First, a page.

One more player the Suns will need to make a decision on is Luis Scola. The Argentinean power forward was picked up by the team in July after he was amnestied by the Rockets, and for that reason Scola could not be traded at this year's deadline. Any player acquired from the amnesty waiver wire cannot be traded until one full year has passed since the acquisition of that player.
So, although Scola creates a logjam at power forward and has no real purpose on a rebuilding team, he will continue to start for the remainder of the season. But before next season starts, expect Scola to be gone.
He is on a cheap contract and averages 12.8 points and 6.3 rebounds a game, so it shouldn't be hard for the Suns to find a team willing to surrender a future first-round pick at the very least.
If the Suns want to create more playing time for their younger players, they will have to trade Scola. Keep an eye out for those rumors over the summer.
What To Do With Marcin Gortat?
What Should the Suns do with Marcin Gortat?
The Suns avoided a Josh Smith blockbuster trade at the deadline, and that is wonderful. However, it doesn't solve their problem, as the Suns will still need to deal with center Marcin Gortat over the summer.
This season, it has become clear that Marcin Gortat is not the player many Suns fans believed him to be. Gortat posted averages of 15.4 points and 10.0 rebounds a game with Steve Nash running the point, but this season has been much different, and Gortat no longer seems interested in remaining in Phoenix longer than he has to.
With Goran Dragic as the point guard, Gortat simply isn't fed the ball in the post anymore. His shot attempts per game are down from 11.7 last season to 9.2 this year, and his usage rate is down from 20.8 percent to just 17.2 percent. As a result, Gortat's scoring numbers have dropped to just 11.2 points per game.
However, scoring isn't the only problem. Just watching Marcin Gortat play, he doesn't put as much effort into his game as he did last season. He doesn't seem interested or engaged on the court, and other than Michael Beasley or possibly Shannon Brown, it's hard to point to another Phoenix Sun that has given less effort this season.
To be fair, Gortat is frustrated. That can be expected, as he is no longer considered a major offensive weapon and the team is having a dismal season at the same time. So if it appears that Gortat would bolt for free agency at the end of next season, the Suns would be foolish to not trade him over the summer.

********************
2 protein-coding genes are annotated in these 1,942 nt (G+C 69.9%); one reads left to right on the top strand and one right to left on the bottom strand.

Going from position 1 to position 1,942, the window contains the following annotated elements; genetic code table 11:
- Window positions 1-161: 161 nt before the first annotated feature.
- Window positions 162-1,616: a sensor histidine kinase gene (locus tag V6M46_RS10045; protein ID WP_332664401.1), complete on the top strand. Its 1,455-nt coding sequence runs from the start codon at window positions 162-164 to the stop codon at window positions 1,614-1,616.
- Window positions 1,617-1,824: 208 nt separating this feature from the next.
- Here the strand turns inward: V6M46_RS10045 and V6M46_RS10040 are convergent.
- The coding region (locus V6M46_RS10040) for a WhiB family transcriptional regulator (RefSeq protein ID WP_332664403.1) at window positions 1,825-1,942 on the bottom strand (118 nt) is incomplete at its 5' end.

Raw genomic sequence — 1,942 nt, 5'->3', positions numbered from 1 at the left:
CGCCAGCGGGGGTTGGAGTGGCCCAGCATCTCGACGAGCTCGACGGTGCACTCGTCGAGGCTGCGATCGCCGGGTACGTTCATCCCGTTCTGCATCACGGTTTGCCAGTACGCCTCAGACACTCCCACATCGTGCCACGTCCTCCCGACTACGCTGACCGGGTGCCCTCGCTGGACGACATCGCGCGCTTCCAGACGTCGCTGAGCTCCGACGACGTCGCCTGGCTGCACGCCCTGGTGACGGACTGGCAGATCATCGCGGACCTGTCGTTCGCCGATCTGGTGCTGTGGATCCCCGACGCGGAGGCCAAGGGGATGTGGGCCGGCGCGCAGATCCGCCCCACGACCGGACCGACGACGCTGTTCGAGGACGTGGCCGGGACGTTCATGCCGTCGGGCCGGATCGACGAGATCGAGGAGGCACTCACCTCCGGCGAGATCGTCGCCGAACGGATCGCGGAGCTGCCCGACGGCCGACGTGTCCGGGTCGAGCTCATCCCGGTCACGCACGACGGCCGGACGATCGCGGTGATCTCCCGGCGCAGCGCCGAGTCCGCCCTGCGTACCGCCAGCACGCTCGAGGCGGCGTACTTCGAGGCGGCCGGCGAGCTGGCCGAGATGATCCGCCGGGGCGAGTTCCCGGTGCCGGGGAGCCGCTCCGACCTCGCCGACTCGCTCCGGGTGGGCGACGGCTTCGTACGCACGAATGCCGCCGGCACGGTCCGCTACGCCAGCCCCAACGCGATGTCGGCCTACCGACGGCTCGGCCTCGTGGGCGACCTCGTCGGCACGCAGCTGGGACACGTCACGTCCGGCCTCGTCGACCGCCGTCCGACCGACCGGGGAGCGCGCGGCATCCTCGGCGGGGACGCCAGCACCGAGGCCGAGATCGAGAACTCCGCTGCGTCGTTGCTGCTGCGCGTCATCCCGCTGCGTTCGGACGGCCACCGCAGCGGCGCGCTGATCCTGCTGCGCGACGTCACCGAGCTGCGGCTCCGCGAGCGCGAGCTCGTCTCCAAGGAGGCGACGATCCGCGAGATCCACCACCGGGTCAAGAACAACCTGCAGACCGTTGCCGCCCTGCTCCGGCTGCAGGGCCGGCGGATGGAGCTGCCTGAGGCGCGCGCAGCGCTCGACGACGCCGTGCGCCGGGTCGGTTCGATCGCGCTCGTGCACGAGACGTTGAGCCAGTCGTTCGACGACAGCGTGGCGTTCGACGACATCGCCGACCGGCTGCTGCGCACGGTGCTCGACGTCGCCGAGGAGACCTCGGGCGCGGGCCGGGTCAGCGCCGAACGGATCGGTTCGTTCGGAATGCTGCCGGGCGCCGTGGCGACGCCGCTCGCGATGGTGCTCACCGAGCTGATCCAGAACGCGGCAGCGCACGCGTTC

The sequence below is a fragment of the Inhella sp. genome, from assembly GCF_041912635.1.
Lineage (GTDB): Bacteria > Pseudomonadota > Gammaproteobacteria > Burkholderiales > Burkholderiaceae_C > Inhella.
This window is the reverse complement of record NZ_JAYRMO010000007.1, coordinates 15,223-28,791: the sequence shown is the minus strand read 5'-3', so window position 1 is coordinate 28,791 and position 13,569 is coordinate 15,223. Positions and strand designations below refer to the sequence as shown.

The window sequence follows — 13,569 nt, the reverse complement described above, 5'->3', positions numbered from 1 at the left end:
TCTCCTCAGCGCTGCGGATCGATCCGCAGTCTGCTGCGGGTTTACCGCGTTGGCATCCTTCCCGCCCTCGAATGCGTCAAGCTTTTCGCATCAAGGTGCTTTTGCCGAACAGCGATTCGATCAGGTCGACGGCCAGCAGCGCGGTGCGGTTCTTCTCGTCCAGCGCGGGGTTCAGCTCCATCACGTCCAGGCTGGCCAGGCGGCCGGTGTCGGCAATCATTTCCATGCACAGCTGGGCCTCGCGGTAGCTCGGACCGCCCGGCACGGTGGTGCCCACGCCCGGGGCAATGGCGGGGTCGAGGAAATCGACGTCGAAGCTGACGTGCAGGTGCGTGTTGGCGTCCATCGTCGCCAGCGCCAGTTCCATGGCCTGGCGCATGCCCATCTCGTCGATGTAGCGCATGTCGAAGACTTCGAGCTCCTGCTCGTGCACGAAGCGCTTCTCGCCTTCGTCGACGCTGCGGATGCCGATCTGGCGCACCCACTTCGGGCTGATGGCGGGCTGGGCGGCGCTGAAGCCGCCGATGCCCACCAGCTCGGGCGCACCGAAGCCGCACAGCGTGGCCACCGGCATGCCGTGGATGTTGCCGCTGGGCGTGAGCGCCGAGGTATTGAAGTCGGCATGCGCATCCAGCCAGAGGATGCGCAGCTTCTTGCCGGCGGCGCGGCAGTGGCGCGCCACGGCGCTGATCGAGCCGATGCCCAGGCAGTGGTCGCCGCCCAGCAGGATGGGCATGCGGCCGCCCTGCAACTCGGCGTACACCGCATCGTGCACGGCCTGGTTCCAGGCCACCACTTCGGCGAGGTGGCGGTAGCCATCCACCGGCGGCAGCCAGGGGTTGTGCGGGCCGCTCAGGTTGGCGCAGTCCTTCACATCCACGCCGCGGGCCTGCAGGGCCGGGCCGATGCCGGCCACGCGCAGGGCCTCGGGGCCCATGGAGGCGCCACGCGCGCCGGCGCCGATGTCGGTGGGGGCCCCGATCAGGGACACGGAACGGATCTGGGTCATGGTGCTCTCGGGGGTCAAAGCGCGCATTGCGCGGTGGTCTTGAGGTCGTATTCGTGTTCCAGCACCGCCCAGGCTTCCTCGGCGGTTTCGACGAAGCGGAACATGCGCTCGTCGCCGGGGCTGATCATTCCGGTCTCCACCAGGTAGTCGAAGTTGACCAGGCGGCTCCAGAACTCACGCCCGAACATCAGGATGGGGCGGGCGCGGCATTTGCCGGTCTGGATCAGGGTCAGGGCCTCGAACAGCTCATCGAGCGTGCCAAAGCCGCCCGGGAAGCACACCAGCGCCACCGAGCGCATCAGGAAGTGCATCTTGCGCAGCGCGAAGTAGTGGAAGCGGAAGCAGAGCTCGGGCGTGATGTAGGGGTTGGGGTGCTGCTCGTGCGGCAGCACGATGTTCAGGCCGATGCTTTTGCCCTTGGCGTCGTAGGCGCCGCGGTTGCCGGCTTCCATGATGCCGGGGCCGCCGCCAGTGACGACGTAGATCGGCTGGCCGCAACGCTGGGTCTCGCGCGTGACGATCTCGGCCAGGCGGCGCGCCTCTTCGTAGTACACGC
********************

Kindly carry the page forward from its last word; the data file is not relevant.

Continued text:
Realistically, the Suns probably shouldn't expect the same deal in July that they could have gotten a week ago. After all, Gortat's trade value has dropped since being paired with Nash, and he will also be entering the final year of his contract.
Even so, he is an above-average center who could bring some quality young talent to this team. If Phoenix can find a deal that includes a future first-round pick and a young promising talent already in the NBA, they should jump on the deal immediately. That's really the best way this team can rebuild, even if it means talented players are forced to leave.
Who is the Next Go-To Scorer of the Phoenix Suns?
If there is one area that absolutely needs fixing immediately, it's scoring. The Suns have a severe void in their roster, as they have not yet found a primary scoring option who can be relied on in the fourth quarter of close games.
Naturally, the easiest place to find a new superstar would be the draft. The Suns desperately need a shooting guard, and the 2013 draft includes two potential superstar guards in Shabazz Muhammad and Ben McLemore.
Either of those players would be celebrated in Phoenix, but there is one potential problem. If the draft were today, the Suns would have the fourth overall pick, and most current mock drafts (such as this one) have both McLemore and Muhammad going in the top five.